Louisville, Ky.-A third of a billion dollars is the price tag on the Mare Reproductive Loss Syndrome (MRLS), which wreaked havoc on the Kentucky horse industry last spring, according to a recently published economic report.
Louisville, Ky.-A third of a billion dollars is the price tagon the Mare Reproductive Loss Syndrome (MRLS), which wreaked havoc on theKentucky horse industry last spring, according to a recently published economicreport.
The study, commissioned by Kentucky Governor Paul Patton and conductedby the University of Louisville's Department of Equine Business, projectsthat 30 percent of the anticipated 2002 Thoroughbred foal crop in Kentuckyis lost due to the syndrome. Economic impact to the state from losses thataffected all horse breeds is in the $336 million ballpark for the years2000 to 2003.
"We had already heard reports based on some preliminary investigationby the University of Kentucky that the impact was on the order of magnitudeof 20 to 30 percent for the Thoroughbred horses," says Dr. RichardThalheimer, University of Louisville professor and lead investigator ofthe study.
"The percentage was very high, but we were not surprised. It confirmedour understanding that the impact was very large."
More than 1,000 breeders and farm operations participated in the survey,which tracked six breeds of horses (accounting for 96 percent of registeredfoals in Kentucky). Response rate was 28.1 percent. Thoroughbred breedersfaced the heaviest economic losses, accounting for $300.5 million of thetotal, or 89 percent.
Each lost Thoroughbred foal is figured to have an economic impact of$85,142. The estimate includes a portion of the mare cost, the stud fee,weanling cost, and yearling cost. Losses were spread out over four years,from 2000, when this year's foals were conceived, to 2003, when next year'sfoals will be sold as yearlings.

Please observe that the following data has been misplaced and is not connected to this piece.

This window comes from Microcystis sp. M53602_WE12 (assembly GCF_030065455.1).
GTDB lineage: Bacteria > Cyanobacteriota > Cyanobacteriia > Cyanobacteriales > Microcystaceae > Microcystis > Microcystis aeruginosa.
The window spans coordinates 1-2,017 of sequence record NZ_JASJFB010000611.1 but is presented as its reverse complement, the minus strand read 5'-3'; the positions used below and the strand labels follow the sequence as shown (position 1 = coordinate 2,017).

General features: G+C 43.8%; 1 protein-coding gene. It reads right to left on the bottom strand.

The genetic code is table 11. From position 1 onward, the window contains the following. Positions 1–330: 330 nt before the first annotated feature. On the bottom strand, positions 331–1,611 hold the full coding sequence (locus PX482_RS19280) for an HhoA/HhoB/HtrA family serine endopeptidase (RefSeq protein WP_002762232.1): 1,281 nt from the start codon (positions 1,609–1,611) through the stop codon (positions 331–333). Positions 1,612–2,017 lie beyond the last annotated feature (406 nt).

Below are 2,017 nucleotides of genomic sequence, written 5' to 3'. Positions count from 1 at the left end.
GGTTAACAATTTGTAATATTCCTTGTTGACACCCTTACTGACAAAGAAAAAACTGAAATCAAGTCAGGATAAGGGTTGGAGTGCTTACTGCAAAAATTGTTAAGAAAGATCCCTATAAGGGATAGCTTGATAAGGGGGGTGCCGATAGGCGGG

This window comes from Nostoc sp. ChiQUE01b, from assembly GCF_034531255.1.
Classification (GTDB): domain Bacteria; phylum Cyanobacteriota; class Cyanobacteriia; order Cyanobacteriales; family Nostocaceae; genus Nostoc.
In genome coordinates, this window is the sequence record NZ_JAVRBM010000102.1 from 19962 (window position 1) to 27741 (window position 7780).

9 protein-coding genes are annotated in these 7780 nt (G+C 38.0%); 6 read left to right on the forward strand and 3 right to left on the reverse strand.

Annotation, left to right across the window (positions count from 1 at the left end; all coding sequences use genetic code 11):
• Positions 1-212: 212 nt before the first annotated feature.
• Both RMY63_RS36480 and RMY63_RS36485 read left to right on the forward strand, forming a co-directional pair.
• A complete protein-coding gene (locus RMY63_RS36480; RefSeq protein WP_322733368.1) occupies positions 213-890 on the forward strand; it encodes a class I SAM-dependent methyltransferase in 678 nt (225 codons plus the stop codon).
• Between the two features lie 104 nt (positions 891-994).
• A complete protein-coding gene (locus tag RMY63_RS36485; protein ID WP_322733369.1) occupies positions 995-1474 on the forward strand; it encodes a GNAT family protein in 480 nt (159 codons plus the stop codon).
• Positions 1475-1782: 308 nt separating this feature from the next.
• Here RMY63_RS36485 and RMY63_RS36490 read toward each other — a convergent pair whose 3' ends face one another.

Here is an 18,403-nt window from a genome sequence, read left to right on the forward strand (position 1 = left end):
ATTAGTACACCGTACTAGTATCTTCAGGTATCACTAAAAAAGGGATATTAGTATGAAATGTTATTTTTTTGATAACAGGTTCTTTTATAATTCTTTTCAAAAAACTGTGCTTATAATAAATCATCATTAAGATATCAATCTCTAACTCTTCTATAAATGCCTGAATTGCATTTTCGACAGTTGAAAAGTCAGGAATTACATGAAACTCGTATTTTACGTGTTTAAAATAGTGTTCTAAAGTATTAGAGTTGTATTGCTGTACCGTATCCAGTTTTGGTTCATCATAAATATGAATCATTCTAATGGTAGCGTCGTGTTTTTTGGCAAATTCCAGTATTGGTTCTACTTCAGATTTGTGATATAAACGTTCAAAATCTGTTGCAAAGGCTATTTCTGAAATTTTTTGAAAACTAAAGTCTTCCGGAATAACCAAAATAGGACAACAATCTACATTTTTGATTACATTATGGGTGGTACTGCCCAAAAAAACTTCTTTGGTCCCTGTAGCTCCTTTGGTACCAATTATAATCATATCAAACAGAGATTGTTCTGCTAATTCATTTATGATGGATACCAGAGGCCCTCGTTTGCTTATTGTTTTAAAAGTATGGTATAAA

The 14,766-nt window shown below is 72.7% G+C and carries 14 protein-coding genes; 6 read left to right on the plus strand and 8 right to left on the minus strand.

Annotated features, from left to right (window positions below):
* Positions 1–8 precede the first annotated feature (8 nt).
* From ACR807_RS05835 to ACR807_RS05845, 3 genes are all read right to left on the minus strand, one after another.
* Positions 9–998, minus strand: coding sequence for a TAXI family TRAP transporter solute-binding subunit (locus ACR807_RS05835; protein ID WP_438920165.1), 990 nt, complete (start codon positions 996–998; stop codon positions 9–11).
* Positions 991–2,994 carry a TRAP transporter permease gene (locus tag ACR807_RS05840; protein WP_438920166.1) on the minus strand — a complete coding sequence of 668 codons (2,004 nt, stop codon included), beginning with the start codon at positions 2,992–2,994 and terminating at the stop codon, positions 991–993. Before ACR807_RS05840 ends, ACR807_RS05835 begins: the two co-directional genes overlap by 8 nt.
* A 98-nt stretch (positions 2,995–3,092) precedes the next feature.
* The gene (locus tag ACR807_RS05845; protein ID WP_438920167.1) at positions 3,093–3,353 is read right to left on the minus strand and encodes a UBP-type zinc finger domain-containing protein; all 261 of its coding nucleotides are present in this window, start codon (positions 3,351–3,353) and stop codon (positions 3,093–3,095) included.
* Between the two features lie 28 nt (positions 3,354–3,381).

The study indicates losses of $15.2 million in 2000, $109.4 million in2001, $124.8 million in 2002, and $51.1 million in 2003.
Besides the obvious - horse breeders, stallion owners, horse farm operations,and farriers -veterinarians are among those affected by the loss in thelong run.
Economic loss to veterinarians over the 2000-2003 period is estimatedto be $16.9 million. Also there is an estimated increase to veterinariansdue to added costs in mare and foal treatment in 2001 of $1.7 million.
Dr. Thomas Riddle, of Rood and Riddle Equine Hospital in Lexington, Ky.,says the dollar figures reported in the study did not surprise him.
"Certainly there's going to be an effect," he says. "Thereare some farms that may not survive Mare Reproductive Loss Syndrome. Thereare farms that are going to have to cut back on the amount of work thatveterinarians do, because they simply can't afford it."
He advises against such measures for a prolonged period because "theyneed to continue to provide complete services to their animals, or otherwisethey end up losing more money."
Thalheimer says of veterinary losses, "To the extent that veterinarianswill lose foals that they would've cared for, that will have a negativeeffect on the income they would've received."
"On the other hand, there is an increase in income to veterinariansin 2001 because of the increased cost of treating these mares."
Riddle suspects his practice will ride out the MRLS storm.
"In my practice there is not great concern," he says. "Wefeel that we have enough depth. That will certainly make a small impacton the practice but our practice has grown every year since we've been inoperation and we expect that to probably level out in the next year, butwe'll manage."
Down the road
The study suggested that MRLS could have an economic impact for severalyears to come.
"Additional losses may also occur as a result of the scare overMRLS," the study reads, "which could result in a reduction ofmares sent to Kentucky in 2002 or in lower values for mares bred in 2001.Should MRLS recur in 2002, i.e., not be a one-time event, the losses couldbe much more dramatic over a longer period of time."
In related news
The millions of dollars that Kentucky's horse industry lost to this syndromeprompted Congress to act. A farm aid bill (H.R. 2646) has already passedthe House and is working its way through the Senate, at presstime. A portionof the monies will assist people affected by foal loss. The bill also designatesthe horse as livestock.
The economic impact study of MRLS was used to address the legislature.